The news that Canada's federal prisons have cut back on their gluttonous appetite for sticking inmates in solitary confinement should be greeted with skepticism.
Yes, it is a good thing that fewer mentally ill prisoners are being warehoused in tiny, undermonitored cells for hundreds of days at a time, and yes, it is nice to see that the hidebound Correctional Service Canada is capable of change.
But it should not be forgotten that CSC insisted for years that change was impossible. It was only after the high-profile suicide deaths of two inmates, and subsequent investigations by the federal prisons ombudsman, by this newspaper and by others, that CSC found the will to fix a badly broken system.
In August, there was an average of about 370 inmates in solitary confinement every day, according to CSC director-general of security Nick Fabiano. That is a notable decrease from a typical average of 700 to 800 in previous years.
As well, Mr. Fabiano says only 247 inmates released from solitary in the last fiscal year were in there for more than 120 days, a drop from 498 the year before.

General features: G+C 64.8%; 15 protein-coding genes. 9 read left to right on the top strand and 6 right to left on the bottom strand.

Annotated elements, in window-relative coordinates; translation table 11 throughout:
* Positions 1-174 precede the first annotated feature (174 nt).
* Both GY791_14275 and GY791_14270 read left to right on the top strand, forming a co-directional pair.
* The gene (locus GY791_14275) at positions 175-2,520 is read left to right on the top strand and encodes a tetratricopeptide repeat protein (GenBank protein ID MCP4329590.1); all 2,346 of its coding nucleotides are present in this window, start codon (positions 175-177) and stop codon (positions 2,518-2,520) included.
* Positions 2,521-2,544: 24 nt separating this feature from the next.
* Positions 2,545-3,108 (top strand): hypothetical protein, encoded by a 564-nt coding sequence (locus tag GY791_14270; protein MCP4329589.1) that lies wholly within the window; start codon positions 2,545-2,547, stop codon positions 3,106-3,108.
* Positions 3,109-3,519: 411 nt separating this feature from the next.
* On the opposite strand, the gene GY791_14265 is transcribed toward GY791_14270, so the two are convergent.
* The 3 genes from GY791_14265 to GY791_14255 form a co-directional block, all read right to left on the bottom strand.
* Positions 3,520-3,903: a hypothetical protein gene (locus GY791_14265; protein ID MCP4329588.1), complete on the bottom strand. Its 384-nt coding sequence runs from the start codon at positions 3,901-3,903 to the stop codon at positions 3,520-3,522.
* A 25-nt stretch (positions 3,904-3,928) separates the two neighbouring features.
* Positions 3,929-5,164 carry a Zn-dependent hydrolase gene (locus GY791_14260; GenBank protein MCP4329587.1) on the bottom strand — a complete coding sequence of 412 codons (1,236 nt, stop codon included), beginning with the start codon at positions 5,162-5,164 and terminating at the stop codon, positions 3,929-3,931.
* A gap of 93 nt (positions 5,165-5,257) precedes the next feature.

But this positive news should be read in the context of the fact that the prisons ombudsman has long called for a maximum 15-day stay in solitary. It should also be seen in light of the fact that the United Nations considers solitary to be torture when it lasts more than 15 days or is used on youths or the mentally ill.
And let's not forget that four inmates in a federal prison in Edmonton were placed in solitary confinement on spurious grounds for 44 days this summer and were only freed after a judge ordered their release. The prison had ignored proper procedure, the judge ruled.
Prisons are tough places, and the people in them are criminals. But federal and provincial prison officials far too often use solitary confinement as a solution of first resort to deal with troublesome or troubled inmates.
So let's not celebrate the fact that federal prisons have begun to cut back on something considered to be torture. It's good to see the CSC tacitly admit that change is possible. But Ottawa has promised to bring in strict limits on the use of solitary – and it should do just that. Canadian prisons must meet international norms for the treatment of prisoners. Anything else remains unacceptable.